Accordingly, a need remains for a method for optimizing the skills assigned to the call handlers to meet the business needs of the call center. The method must address and/or balance the following areas: Limit the quantity of skills assigned to each call handler such that the quantity does not exceed the hardware or software limitations of the ACD system; Achieve a desired level of service; Typically expressed as average speed of answer (ASA) or a percentage of calls answered within a specified time interval, 80 percent in 20 seconds is an industry standard; Balance call handling opportunities, in the case of a call center where the call handlers are compensated for the calls that they answer; Minimize (or otherwise optimize) the cost of training call handlers for each acquired skill; Minimize (or otherwise optimize) the amount of information that the call handler is required to retain related to any acquired skill.

SUMMARY OF THE INVENTION

The present invention relates to the assignment of calls to groups of call handlers in a call center environment. According to certain aspects, the present invention achieves an optimal balance between the level of service and overall cost by assigning a “common” pool skill to all call handlers in the system and by secondarily assigning one or more additional “rare” pool skills to each call handler. In this configuration, any call handler may receive calls (or other multiple media work assignments) from the states in the common pool while also receiving calls from the states in their additional rare pool(s). According to other aspects, a method according to the invention optimizes the selection of the skills to be included in each of the pools.

BRIEF DESCRIPTION OF THE DRAWINGS

These and other aspects and features of the present invention will become apparent to those ordinarily skilled in the art upon review of the following description of specific embodiments of the invention in conjunction with the accompanying figures, wherein:

FIG. 1 is a flowchart depicting a general process according to the invention.

FIG. 2 is a chart which shows an example of a state skill evaluation based on per-agent licensing costs and the projected call volumes.

FIG. 3 is a block diagram illustrating an example result of aggregating state skills into pools;

FIG. 4 is a block diagram illustrating an example assignment of a common skill and additional skills to call handlers (e.g., call center agents);

FIG. 5 is a flowchart illustrating an example process of creating skill pools; and

FIG. 6 is a block diagram illustrating one example implementation of the invention in a call center.

DETAILED DESCRIPTION OF THE PREFERRED EMBODIMENTS

The present invention will now be described in detail with reference to the drawings, which are provided as illustrative examples of the invention so as to enable those skilled in the art to practice the invention. Notably, the figures and examples below are not meant to limit the scope of the present invention to a single embodiment, but other embodiments are possible by way of interchange of some or all of the described or illustrated elements. Moreover, where certain elements of the present invention can be partially or fully implemented using known components, only those portions of such known components that are necessary for an understanding of the present invention will be described, and detailed descriptions of other portions of such known components will be omitted so as not to obscure the invention. In the present specification, an embodiment showing a singular component should not be considered limiting; rather, the invention is intended to encompass other embodiments including a plurality of the same component, and vice-versa, unless explicitly stated otherwise herein. Moreover, applicants do not intend for any term in the specification or claims to be ascribed an uncommon or special meaning unless explicitly set forth as such. Further, the present invention encompasses present and future known equivalents to the known components referred to herein by way of illustration.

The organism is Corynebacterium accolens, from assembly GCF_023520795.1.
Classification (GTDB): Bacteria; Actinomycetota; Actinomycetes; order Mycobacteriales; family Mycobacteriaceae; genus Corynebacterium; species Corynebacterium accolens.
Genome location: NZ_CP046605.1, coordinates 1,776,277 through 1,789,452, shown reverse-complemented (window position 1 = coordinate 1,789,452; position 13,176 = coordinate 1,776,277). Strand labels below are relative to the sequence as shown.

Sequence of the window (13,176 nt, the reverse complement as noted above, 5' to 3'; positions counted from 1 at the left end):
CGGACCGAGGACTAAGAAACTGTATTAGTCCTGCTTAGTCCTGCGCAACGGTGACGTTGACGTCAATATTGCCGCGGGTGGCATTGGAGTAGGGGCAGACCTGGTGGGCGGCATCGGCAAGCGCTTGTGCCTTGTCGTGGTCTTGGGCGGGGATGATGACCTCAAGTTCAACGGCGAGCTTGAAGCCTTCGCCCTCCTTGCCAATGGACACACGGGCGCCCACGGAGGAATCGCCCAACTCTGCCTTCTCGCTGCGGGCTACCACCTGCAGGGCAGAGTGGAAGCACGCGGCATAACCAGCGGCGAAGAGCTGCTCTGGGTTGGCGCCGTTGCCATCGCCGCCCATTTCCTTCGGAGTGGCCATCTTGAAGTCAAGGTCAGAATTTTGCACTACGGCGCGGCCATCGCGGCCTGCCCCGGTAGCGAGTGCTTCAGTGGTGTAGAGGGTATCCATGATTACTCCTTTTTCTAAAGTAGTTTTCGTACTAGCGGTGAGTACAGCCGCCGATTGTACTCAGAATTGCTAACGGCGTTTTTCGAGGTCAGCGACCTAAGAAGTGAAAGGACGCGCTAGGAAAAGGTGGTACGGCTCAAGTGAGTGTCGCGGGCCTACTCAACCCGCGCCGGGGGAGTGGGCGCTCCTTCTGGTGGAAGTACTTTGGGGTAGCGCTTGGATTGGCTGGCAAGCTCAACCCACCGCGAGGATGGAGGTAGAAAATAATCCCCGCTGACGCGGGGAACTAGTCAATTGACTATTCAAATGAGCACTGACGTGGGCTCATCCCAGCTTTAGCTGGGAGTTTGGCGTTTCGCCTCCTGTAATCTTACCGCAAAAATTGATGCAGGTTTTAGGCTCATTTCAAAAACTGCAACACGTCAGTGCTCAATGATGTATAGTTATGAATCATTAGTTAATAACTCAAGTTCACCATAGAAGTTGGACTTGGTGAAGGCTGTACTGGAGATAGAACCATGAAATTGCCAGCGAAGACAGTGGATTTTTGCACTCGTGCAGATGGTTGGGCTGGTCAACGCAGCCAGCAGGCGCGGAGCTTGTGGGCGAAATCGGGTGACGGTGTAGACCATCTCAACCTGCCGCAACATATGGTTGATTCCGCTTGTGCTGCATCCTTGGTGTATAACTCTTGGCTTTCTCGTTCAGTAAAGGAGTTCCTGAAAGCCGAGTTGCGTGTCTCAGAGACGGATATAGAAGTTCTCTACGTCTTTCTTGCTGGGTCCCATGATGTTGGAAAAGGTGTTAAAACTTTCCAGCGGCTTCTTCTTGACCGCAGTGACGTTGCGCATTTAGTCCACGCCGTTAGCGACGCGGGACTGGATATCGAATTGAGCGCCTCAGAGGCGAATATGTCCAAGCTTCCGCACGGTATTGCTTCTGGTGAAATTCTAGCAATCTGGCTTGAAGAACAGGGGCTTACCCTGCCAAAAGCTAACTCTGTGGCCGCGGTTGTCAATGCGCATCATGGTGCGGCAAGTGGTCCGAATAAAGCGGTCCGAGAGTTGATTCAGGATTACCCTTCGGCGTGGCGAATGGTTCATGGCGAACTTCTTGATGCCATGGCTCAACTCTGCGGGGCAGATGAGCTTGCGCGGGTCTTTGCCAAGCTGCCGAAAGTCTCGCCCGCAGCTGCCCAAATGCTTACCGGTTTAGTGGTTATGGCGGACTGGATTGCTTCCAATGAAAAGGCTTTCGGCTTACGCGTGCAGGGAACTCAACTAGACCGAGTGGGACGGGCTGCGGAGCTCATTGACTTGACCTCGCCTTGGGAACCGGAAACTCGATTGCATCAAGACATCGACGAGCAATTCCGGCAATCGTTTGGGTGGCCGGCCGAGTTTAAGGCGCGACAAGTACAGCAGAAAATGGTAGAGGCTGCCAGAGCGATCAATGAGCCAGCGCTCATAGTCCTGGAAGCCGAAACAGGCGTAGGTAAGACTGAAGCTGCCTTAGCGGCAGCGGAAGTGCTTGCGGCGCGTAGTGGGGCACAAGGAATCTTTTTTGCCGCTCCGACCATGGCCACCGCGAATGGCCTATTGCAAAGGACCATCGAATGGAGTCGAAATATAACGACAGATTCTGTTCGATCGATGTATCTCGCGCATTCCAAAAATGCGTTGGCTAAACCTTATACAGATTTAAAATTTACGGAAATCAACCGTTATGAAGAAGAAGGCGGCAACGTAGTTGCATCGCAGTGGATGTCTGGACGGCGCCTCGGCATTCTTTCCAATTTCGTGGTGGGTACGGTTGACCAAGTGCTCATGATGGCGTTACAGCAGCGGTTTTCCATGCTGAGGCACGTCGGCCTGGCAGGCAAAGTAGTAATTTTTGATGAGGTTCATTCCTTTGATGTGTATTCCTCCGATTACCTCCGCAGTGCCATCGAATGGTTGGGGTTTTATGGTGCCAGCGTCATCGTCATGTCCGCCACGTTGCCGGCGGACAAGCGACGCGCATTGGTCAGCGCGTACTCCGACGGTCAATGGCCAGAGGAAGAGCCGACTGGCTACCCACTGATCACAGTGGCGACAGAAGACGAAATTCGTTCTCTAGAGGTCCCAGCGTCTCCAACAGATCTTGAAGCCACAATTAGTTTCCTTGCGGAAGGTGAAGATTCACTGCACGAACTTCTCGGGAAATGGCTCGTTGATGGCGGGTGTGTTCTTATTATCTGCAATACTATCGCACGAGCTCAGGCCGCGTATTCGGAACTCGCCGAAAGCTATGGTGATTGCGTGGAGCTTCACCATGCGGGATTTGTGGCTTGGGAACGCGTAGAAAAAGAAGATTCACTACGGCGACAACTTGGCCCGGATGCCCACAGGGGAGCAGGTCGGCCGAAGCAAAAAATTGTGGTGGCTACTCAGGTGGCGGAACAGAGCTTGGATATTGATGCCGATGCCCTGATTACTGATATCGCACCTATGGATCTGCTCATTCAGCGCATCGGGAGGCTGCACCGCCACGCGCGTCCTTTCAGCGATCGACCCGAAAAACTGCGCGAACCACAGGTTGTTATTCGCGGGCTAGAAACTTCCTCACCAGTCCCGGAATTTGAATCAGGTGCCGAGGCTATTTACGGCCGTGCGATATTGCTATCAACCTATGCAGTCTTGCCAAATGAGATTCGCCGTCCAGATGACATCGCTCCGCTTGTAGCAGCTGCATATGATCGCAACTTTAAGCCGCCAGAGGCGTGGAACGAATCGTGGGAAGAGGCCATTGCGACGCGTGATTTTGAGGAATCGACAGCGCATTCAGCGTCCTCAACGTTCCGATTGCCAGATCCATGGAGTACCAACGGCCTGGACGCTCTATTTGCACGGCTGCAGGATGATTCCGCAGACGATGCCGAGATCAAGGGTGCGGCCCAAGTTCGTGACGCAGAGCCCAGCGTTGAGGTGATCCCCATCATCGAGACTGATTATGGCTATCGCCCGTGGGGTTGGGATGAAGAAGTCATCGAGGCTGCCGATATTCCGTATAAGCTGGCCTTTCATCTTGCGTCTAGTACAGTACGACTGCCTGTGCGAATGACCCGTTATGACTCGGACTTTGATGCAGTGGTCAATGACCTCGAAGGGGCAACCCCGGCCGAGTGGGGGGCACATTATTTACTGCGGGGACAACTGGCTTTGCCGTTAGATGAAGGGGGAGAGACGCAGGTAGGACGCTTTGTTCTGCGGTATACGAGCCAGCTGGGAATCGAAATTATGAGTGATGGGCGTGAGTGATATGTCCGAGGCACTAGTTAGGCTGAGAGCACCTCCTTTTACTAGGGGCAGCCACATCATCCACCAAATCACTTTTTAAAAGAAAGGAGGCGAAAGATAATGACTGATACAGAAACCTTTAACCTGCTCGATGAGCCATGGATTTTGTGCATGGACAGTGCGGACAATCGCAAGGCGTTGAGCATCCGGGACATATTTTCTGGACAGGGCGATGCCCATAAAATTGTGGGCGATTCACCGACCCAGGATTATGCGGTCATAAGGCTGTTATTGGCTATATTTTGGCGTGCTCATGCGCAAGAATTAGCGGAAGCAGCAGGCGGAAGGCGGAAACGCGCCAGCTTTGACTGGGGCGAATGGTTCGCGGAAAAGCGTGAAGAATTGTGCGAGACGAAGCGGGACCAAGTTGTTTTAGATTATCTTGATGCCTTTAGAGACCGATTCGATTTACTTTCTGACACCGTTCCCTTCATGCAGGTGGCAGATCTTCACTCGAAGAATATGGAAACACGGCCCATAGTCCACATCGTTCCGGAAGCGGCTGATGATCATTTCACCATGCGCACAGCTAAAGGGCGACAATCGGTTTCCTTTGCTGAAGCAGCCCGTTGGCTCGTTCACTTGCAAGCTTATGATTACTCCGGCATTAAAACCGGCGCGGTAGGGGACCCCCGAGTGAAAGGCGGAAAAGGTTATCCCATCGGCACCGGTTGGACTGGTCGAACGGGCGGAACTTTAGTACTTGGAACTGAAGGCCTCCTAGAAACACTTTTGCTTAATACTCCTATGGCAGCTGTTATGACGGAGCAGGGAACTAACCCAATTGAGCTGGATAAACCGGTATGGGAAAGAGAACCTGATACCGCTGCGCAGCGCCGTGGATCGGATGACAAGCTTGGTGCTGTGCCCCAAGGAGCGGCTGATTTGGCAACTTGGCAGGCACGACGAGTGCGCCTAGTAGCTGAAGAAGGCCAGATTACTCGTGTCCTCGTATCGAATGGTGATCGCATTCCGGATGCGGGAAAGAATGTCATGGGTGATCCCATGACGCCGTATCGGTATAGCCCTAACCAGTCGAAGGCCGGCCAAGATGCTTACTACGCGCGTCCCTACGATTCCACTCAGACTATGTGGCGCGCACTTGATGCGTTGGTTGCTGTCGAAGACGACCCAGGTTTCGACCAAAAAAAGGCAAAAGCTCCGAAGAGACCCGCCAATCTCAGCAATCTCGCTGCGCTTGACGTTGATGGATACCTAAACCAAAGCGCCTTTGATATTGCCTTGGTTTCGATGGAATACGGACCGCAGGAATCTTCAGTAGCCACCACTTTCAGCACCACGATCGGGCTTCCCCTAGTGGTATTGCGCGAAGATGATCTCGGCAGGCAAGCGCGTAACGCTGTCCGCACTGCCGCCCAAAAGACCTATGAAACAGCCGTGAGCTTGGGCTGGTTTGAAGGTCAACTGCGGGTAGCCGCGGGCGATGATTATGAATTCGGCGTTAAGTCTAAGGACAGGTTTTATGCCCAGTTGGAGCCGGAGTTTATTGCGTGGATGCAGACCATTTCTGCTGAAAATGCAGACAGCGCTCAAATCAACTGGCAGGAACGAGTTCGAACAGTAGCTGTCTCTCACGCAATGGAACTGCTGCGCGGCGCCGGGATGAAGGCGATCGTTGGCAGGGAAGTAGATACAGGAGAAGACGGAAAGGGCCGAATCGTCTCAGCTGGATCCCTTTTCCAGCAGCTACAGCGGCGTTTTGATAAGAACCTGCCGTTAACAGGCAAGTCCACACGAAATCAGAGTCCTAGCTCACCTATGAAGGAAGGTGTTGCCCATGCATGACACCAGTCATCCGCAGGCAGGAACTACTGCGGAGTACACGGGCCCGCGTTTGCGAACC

In general, the present invention relates to a method for optimizing the distribution of skills to call handlers by grouping desired proficiencies into skill “pools” and then assigning individual call handlers to the “pools.”

FIG. 1 is a flowchart illustrating general aspects of a skill grouping and call handler assignment process according to the invention. In this illustration, the process is divided into four steps. In a first step 100, a skills evaluation is undertaken to determine the relative ranks of each of the skills to be assigned to the call handlers. This is followed by step 110 in which pools are created for the selected, evaluated and prioritized skills. In step 120, a pool skill(s) assignment to call handlers is accomplished. For example, the assigned skill(s) may be entered in an ACD system, computer telephony integration (CTI) system, or any system used to route multiple media communications (e.g. telephone calls) to call handlers. Step 130 depicts routing calls to call handlers using prior art methods, processes, and systems, but based on the skill pools and assignment methods of the invention.